• don’t forget that any security deposit (against breakages and damage) you ask your tenants to pay must be held for safekeeping by an approved third party under the Tenancy Deposit Protection (TDP) scheme. This is designed to protect both you and your tenants’ interests should there be a dispute at the end of the tenancy about damages to your property.

Get the most suitable landlord insurance

Also known as buy to let insurance, landlord insurance is purpose-designed to provide the protection needed not only by the bricks and mortar of your let property but also the liabilities and other risks you may encounter as a landlord.

It is for that reason that the core elements of practically any landlord insurance policy are likely to cover building insurance, contents insurance, landlord liability indemnity insurance, and compensation of loss of rental income (in the event of an insured incident which leaves the property temporarily unlettable pending repairs and reinstatement).

But there is a further quirk you might encounter with some landlord insurance policies – and, given the impact it might have on the pool of potential clients from which to choose, you might want to pay it some attention.

The issue arises because some insurers specifically exclude cover for landlords if their tenants are drawn from particular social groups, such as students, the unemployed or benefits claimants.

You will be pleased to note, therefore, that none of the landlord insurance policies arranged by us here at Cover4LetProperty contains such exclusions. The days might also be numbered for those insurers that persist in doing so, following a court ruling on the 1st of July 2020. A decision in York County Court clarified the extent to which landlords may be discriminating against certain classes of tenant – in this specific case, disabled tenants – and ruled that such discrimination is unlawful, explained the housing charity Shelter on the 14th of July.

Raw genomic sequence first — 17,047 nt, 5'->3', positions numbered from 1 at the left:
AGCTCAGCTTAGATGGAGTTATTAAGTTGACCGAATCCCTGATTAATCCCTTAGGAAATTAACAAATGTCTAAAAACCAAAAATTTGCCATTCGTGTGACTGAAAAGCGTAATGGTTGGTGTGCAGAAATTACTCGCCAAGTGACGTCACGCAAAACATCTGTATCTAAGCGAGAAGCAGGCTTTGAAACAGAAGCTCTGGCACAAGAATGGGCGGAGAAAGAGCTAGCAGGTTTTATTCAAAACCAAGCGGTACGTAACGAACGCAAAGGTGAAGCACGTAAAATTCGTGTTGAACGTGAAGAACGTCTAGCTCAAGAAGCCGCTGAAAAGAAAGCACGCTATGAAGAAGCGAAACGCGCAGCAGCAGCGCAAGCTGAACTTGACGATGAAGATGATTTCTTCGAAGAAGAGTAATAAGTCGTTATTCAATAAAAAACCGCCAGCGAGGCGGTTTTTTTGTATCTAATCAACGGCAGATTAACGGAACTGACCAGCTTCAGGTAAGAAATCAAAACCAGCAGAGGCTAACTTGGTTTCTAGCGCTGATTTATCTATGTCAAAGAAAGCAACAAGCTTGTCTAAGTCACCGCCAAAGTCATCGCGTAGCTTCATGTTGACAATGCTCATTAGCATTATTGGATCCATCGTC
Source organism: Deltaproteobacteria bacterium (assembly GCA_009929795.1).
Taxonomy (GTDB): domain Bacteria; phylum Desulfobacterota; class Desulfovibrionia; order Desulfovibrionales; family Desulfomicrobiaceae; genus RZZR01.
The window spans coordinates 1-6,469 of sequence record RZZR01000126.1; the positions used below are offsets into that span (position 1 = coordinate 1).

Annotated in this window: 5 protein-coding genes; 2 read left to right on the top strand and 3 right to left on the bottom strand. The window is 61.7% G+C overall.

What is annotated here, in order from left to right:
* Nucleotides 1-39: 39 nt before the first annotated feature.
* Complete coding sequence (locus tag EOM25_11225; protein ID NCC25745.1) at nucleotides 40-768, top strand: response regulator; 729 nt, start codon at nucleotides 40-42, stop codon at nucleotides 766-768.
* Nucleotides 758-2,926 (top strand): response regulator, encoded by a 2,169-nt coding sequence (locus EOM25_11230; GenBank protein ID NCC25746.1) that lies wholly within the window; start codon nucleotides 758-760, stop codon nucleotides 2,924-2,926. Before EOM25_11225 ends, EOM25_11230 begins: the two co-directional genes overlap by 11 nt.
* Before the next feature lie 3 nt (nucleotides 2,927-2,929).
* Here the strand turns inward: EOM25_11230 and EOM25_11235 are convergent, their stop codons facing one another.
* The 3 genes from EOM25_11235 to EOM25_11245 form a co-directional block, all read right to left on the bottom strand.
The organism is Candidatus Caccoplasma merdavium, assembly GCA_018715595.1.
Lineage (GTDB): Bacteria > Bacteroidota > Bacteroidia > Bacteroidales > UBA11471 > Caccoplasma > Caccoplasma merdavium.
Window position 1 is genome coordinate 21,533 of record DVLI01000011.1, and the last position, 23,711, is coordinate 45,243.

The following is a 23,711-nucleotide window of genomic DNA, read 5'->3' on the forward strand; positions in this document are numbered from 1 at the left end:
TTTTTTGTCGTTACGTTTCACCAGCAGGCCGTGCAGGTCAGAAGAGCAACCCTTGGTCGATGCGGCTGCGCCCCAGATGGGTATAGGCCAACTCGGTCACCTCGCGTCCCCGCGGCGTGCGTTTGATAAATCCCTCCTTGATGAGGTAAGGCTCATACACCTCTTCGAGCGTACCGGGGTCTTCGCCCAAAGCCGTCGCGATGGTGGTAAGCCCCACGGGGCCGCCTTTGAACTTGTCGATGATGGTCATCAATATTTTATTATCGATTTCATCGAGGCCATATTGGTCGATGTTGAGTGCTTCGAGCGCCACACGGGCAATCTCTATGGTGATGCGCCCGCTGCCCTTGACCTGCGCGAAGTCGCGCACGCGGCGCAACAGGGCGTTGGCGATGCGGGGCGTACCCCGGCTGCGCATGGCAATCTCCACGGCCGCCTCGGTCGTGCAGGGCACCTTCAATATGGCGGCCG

As a landlord, of course, you are at liberty to pick and choose your tenants – in a non-discriminatory way. If you have certain tenants which you think might pose a greater risk of loss or damage to your property or business, there are other ways of protecting yourself.

By choosing landlord insurance policies that specifically address such risks or by choosing additional specialist cover, for example, you may guard against incidents of malicious damage, public liability claims or perhaps, in certain circumstances, disputes about rent arrears, evictions and attempts to recover unpaid rent from tenants who have fled.

For the avoidance of any doubt, you might also want to make clear to your tenants that, regardless of any insurance cover you might have arranged, they remain responsible for loss or damage to their own possessions and for any personal injuries they suffer for which you bear no liability. Clarifications such as this might be written into the relevant tenancy agreements.